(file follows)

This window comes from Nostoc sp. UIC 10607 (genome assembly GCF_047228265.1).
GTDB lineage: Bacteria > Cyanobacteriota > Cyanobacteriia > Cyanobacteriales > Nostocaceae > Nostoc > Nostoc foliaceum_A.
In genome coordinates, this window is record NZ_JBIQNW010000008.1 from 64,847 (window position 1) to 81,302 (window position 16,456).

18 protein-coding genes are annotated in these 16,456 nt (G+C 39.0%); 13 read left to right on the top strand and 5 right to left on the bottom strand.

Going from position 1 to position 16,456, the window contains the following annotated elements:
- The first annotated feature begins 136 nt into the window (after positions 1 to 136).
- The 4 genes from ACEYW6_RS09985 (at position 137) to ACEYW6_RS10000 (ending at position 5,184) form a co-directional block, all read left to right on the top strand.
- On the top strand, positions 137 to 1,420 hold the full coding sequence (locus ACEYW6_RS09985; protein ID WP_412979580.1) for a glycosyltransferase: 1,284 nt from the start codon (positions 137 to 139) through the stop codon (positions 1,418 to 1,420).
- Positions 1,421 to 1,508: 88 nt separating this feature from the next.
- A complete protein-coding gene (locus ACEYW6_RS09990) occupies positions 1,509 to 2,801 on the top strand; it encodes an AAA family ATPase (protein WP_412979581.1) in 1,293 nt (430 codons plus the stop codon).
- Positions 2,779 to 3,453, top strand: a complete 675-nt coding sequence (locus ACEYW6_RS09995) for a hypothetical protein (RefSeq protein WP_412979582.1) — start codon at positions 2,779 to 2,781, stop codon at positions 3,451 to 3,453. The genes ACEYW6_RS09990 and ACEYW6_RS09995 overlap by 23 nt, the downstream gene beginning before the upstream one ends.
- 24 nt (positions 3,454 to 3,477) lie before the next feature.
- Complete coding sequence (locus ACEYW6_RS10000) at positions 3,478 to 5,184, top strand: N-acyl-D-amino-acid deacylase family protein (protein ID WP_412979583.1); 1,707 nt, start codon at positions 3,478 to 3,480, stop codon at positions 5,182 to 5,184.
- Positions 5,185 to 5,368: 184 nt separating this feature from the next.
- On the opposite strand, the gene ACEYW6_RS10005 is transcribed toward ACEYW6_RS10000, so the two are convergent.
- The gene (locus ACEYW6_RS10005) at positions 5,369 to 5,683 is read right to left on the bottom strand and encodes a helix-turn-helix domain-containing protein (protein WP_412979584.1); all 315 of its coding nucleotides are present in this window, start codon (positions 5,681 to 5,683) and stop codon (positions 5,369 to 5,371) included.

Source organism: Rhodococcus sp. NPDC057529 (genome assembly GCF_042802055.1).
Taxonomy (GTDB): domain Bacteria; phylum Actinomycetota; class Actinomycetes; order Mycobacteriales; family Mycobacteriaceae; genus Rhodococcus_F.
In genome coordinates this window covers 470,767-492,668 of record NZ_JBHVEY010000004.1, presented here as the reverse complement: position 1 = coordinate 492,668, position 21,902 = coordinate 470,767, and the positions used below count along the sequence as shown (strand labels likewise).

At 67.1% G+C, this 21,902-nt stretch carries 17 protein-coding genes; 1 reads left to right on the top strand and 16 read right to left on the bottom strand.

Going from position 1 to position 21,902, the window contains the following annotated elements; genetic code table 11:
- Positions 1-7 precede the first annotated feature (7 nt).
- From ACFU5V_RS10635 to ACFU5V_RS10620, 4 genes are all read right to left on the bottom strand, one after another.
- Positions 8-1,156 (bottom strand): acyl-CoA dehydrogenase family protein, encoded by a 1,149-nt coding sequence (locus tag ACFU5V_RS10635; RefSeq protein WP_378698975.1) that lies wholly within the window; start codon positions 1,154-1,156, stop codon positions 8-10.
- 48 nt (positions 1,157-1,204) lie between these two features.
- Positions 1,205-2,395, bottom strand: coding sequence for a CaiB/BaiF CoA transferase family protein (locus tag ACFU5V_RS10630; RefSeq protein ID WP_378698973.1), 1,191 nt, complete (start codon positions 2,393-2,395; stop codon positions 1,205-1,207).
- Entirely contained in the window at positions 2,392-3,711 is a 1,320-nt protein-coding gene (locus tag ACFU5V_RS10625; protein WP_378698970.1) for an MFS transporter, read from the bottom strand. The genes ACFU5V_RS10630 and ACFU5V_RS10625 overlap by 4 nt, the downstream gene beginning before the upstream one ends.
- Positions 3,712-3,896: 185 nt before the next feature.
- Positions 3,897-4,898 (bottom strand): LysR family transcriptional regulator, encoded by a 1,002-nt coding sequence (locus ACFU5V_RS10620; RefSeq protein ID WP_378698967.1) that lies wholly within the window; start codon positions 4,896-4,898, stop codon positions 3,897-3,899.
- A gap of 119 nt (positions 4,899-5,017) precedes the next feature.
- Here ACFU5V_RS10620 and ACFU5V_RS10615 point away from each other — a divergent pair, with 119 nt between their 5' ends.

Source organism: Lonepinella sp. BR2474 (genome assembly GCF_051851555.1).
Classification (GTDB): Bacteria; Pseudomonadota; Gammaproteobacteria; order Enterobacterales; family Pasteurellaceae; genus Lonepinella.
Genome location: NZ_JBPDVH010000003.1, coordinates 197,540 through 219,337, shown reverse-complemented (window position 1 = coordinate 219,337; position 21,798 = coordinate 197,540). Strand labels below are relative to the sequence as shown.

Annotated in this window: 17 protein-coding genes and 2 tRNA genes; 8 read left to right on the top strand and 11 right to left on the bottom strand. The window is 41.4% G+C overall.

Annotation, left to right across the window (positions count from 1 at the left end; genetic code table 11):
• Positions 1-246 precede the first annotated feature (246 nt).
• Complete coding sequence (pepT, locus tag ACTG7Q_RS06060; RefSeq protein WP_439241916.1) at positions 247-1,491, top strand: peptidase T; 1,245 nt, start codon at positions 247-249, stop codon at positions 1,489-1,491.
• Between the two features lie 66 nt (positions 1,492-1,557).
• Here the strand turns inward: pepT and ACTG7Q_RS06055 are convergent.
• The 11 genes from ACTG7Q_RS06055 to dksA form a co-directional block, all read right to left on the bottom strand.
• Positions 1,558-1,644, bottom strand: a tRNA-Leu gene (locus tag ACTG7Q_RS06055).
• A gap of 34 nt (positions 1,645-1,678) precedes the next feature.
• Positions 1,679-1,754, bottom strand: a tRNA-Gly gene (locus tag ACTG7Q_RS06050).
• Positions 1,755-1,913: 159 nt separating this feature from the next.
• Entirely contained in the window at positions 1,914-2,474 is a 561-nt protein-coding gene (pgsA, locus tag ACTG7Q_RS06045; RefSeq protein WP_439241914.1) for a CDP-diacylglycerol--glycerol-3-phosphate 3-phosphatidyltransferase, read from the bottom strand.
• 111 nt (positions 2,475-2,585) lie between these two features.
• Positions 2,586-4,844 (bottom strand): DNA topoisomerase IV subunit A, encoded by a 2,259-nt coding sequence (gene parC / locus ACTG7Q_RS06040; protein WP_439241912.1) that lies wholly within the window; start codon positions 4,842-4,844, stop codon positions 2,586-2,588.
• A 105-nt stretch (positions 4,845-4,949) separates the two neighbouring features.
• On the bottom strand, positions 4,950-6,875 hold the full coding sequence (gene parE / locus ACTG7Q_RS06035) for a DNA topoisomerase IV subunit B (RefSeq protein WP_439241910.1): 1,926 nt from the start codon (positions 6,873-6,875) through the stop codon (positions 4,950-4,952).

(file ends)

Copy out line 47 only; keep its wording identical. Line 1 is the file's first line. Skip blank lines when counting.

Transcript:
• 111 nt (positions 2,475-2,585) lie between these two features.